* * *2003 - VP - studio - discs: 1
Luciano was borned Jepther McClymont in Davey Town. Once in Kingston he started his career working with a few producers before he met Homer Harris which changed his name. He worked with long time producer Phillip "Fattis" Burrell in 1993. He quit the scene to come back in 1995 at full effect. Some albums of the 90's are "Where There Is Life" (1995), "After All" (1996), "Messenger" (1997) and "Champions In Action" (1999). The new millenium was opened with "Great Controversy" (2000). He has been quite often compared to the late Garnett Silk. But the comparison is due more to his human and conscious approach to life than the music or the voice. When he started his musical career the Jamaican scene was full of slackness music based on the use of digital equipments. As Luciano material came out it was clear that something very different was available. And from that point of view talking about Silk was quite acceptable: both delivered a strong spiritual message in a musical environment that was going to the opposite direction. Luciano never changed his attitude and after almost ten years he only got stronger (at least on the spiritual side). Well, if there is no doubt about Luciano's consciousness and Rastafari beliefs, I am not particularly impressed by this set. The music is well played without exemptions. The whole set stands on a quite good level. There are not low points but there not even peaks. What is really a gem here is the strong "Hail King Selassie" featuring Capleton. Here Capleton is not a guest since the song is present in his "Still Blazin" (2002) set too. "Serve Jah" is a good set but, excluding the above mentioned track, the rest did not blow out my mind.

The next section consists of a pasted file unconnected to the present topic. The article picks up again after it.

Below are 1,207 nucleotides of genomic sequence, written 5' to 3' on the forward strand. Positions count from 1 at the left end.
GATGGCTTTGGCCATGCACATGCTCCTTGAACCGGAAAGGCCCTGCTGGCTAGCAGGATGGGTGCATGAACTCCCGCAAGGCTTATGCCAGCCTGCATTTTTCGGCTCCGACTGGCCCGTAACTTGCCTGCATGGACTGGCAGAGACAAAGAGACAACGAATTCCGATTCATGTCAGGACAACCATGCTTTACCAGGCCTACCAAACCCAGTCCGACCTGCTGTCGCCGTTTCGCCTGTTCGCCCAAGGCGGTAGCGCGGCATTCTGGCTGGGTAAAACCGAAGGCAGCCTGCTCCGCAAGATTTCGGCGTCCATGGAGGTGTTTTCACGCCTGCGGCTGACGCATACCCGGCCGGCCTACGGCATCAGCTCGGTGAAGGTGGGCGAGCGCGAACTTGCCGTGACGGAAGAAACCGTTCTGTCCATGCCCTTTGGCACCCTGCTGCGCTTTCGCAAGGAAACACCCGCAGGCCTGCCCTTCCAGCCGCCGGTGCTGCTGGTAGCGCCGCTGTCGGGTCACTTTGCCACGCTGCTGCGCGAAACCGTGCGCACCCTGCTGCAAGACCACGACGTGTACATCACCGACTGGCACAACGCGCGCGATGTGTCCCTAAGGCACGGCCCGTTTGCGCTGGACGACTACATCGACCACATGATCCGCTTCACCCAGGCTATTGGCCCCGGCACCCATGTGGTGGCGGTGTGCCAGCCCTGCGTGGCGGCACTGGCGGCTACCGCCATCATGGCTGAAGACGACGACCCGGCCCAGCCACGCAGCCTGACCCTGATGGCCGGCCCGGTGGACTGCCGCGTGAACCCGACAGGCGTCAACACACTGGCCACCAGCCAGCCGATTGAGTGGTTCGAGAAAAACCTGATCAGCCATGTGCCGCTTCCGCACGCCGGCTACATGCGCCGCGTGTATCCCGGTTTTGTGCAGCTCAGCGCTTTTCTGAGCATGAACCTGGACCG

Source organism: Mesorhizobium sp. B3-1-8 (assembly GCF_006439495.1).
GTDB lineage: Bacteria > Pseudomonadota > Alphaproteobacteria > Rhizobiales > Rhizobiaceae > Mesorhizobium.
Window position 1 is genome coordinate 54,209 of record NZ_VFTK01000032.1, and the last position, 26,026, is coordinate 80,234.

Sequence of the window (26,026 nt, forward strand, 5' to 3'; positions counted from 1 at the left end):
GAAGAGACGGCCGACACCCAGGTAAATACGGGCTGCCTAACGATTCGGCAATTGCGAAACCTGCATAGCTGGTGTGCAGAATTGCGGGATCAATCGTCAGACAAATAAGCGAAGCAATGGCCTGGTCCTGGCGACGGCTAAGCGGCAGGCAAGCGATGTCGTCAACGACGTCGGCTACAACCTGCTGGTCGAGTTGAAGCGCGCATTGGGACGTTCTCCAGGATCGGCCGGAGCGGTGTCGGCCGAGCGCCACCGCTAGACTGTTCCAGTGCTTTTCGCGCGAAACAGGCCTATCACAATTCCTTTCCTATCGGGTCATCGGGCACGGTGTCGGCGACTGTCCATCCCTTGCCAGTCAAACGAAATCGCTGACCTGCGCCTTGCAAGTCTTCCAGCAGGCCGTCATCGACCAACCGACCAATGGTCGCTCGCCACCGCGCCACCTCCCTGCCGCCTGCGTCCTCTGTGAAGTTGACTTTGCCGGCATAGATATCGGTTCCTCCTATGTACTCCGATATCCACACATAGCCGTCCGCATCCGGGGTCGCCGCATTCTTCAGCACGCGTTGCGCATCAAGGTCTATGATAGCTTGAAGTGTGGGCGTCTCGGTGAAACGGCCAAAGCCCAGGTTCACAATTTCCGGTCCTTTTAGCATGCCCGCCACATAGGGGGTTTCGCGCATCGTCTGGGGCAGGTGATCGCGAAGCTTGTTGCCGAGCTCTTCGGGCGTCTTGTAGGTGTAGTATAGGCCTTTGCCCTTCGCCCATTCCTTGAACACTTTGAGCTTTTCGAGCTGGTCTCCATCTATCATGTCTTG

* * * /2004 - VP - studio - discs: 1
This 2004 set was coordinated by Joel Chin and Dean Fraser as executive producers. Even if it is not an enlightning set it is stronger then "Serve Jah". There are different vibes here. If Luciano lyrics will never be discussed as not conscious, the music is more textured and therefore interesting. There are not real low points as there are in almost every set of whatever artist, but the pop of "Jah Is My Keeper" for sure is. There are some good songs too. What I like the most are: the joyful opening of "Give Praise", the very good advise for staying away from troubles of "Stay Away", the message of "Satisfy Your Self", the Rastafari "Alpha & Omega", the set that gives the album the name, the political "Serious Times Serious Measures" and "The Ras She Want". As stated the rest lays there without being impressive nor enough satisfying.